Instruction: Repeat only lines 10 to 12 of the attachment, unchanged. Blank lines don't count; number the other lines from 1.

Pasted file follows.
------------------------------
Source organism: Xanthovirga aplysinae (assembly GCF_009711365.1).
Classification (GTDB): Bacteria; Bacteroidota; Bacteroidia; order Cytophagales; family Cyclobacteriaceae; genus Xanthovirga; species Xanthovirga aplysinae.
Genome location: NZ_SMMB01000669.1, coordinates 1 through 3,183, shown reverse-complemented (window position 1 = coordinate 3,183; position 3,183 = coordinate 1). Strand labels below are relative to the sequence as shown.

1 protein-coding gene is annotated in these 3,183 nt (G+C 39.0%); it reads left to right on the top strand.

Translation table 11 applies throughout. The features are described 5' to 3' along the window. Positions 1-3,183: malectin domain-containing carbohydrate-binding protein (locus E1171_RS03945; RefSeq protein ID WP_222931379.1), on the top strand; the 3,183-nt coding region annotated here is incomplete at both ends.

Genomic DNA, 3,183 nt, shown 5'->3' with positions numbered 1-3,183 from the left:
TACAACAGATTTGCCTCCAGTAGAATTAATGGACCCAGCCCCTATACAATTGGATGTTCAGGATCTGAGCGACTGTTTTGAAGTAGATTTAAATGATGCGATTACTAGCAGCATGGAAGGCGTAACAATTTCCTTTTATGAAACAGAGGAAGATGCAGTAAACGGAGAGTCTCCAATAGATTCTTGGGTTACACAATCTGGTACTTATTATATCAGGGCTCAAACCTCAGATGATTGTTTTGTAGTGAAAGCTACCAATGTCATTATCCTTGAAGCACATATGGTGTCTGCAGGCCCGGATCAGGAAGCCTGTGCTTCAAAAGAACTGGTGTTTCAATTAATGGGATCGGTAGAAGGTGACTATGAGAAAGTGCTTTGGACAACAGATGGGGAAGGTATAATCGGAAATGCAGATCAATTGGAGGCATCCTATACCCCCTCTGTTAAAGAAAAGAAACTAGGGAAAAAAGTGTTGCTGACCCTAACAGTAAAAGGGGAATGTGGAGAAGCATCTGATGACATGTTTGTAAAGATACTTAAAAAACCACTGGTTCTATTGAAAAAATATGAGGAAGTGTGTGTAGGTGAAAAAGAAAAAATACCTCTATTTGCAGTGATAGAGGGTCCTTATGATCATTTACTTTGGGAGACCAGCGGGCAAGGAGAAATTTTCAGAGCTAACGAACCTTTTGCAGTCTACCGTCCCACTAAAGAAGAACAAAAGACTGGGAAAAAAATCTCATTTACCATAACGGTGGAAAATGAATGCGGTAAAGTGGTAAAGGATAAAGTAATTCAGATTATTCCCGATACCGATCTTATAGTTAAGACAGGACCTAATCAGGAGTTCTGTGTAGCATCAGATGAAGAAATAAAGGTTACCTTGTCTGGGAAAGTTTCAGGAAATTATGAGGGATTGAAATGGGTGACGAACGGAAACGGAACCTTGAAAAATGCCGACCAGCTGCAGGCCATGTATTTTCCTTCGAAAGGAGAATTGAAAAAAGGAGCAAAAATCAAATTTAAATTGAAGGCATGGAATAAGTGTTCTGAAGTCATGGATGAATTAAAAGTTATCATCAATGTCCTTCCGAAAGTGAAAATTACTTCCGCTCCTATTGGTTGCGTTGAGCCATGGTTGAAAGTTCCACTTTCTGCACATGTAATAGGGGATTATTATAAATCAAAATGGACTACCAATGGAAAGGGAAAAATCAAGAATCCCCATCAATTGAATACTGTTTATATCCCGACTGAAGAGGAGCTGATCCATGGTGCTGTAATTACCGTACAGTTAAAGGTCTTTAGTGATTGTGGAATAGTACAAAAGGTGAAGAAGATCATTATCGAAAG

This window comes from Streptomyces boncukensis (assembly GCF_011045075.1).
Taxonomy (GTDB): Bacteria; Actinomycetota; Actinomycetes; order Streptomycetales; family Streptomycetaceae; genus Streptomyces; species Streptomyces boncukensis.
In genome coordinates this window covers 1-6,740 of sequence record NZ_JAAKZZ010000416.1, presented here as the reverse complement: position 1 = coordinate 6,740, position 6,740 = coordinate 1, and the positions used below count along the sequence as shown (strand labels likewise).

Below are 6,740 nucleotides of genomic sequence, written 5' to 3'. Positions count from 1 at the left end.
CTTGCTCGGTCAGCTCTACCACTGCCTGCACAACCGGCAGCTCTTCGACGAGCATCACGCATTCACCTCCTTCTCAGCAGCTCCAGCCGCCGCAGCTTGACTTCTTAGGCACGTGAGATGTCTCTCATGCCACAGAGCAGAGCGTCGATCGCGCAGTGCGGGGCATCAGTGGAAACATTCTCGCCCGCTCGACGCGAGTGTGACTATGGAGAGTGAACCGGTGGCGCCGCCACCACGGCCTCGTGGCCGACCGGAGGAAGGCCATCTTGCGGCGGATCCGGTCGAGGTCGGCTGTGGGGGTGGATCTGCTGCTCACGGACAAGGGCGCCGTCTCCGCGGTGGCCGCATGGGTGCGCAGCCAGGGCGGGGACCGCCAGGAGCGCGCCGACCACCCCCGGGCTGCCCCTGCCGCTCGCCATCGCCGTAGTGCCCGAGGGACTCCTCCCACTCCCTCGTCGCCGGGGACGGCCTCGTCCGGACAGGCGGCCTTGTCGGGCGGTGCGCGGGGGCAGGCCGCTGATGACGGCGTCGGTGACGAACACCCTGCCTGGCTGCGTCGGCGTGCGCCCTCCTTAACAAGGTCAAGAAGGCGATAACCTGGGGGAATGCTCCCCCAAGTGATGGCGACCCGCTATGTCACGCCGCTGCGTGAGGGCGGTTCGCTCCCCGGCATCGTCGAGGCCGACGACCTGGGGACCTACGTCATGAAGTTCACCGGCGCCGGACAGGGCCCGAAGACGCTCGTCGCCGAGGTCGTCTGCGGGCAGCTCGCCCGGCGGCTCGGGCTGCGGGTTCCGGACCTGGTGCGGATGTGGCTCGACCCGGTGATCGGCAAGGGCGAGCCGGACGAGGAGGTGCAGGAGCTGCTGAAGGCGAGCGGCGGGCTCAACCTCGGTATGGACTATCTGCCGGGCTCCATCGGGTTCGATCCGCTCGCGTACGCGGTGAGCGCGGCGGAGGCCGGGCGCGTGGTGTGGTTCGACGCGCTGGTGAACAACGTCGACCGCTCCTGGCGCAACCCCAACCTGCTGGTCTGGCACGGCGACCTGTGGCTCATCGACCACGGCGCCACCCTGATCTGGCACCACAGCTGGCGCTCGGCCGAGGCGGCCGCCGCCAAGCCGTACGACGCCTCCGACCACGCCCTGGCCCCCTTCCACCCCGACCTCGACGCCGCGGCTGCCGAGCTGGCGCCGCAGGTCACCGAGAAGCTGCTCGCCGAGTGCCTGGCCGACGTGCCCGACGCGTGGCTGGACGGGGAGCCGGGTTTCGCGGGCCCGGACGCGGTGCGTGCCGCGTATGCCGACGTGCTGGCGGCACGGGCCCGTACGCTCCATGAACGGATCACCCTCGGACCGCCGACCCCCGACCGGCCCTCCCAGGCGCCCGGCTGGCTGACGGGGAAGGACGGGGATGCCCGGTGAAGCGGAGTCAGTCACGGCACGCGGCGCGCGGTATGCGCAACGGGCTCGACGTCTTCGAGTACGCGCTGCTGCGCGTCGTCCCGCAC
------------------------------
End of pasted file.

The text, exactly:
In genome coordinates this window covers 1-6,740 of sequence record NZ_JAAKZZ010000416.1, presented here as the reverse complement: position 1 = coordinate 6,740, position 6,740 = coordinate 1, and the positions used below count along the sequence as shown (strand labels likewise).

Below are 6,740 nucleotides of genomic sequence, written 5' to 3'. Positions count from 1 at the left end.
CTTGCTCGGTCAGCTCTACCACTGCCTGCACAACCGGCAGCTCTTCGACGAGCATCACGCATTCACCTCCTTCTCAGCAGCTCCAGCCGCCGCAGCTTGACTTCTTAGGCACGTGAGATGTCTCTCATGCCACAGAGCAGAGCGTCGATCGCGCAGTGCGGGGCATCAGTGGAAACATTCTCGCCCGCTCGACGCGAGTGTGACTATGGAGAGTGAACCGGTGGCGCCGCCACCACGGCCTCGTGGCCGACCGGAGGAAGGCCATCTTGCGGCGGATCCGGTCGAGGTCGGCTGTGGGGGTGGATCTGCTGCTCACGGACAAGGGCGCCGTCTCCGCGGTGGCCGCATGGGTGCGCAGCCAGGGCGGGGACCGCCAGGAGCGCGCCGACCACCCCCGGGCTGCCCCTGCCGCTCGCCATCGCCGTAGTGCCCGAGGGACTCCTCCCACTCCCTCGTCGCCGGGGACGGCCTCGTCCGGACAGGCGGCCTTGTCGGGCGGTGCGCGGGGGCAGGCCGCTGATGACGGCGTCGGTGACGAACACCCTGCCTGGCTGCGTCGGCGTGCGCCCTCCTTAACAAGGTCAAGAAGGCGATAACCTGGGGGAATGCTCCCCCAAGTGATGGCGACCCGCTATGTCACGCCGCTGCGTGAGGGCGGTTCGCTCCCCGGCATCGTCGAGGCCGACGACCTGGGGACCTACGTCATGAAGTTCACCGGCGCCGGACAGGGCCCGAAGACGCTCGTCGCCGAGGTCGTCTGCGGGCAGCTCGCCCGGCGGCTCGGGCTGCGGGTTCCGGACCTGGTGCGGATGTGGCTCGACCCGGTGATCGGCAAGGGCGAGCCGGACGAGGAGGTGCAGGAGCTGCTGAAGGCGAGCGGCGGGCTCAACCTCGGTATGGACTATCTGCCGGGCTCCATCGGGTTCGATCCGCTCGCGTACGCGGTGAGCGCGGCGGAGGCCGGGCGCGTGGTGTGGTTCGACGCGCTGGTGAACAACGTCGACCGCTCCTGGCGCAACCCCAACCTGCTGGTCTGGCACGGCGACCTGTGGCTCATCGACCACGGCGCCACCCTGATCTGGCACCACAGCTGGCGCTCGGCCGAGGCGGCCGCCGCCAAGCCGTACGACGCCTCCGACCACGCCCTGGCCCCCTTCCACCCCGACCTCGACGCCGCGGCTGCCGAGCTGGCGCCGCAGGTCACCGAGAAGCTGCTCGCCGAGTGCCTGGCCGACGTGCCCGACGCGTGGCTGGACGGGGAGCCGGGTTTCGCGGGCCCGGACGCGGTGCGTGCCGCGTATGCCGACGTGCTGGCGGCACGGGCCCGTACGCTCCATGAACGGATCACCCTCGGACCGCCGACCCCCGACCGGCCCTCCCAGGCGCCCGGCTGGCTGACGGGGAAGGACGGGGATGCCCGGTGAAGCGGAGTCAGTCACGGCACGCGGCGCGCGGTATGCGCAACGGGCTCGACGTCTTCGAGTACGCGCTGCTGCGCGTCGTCCCGCAC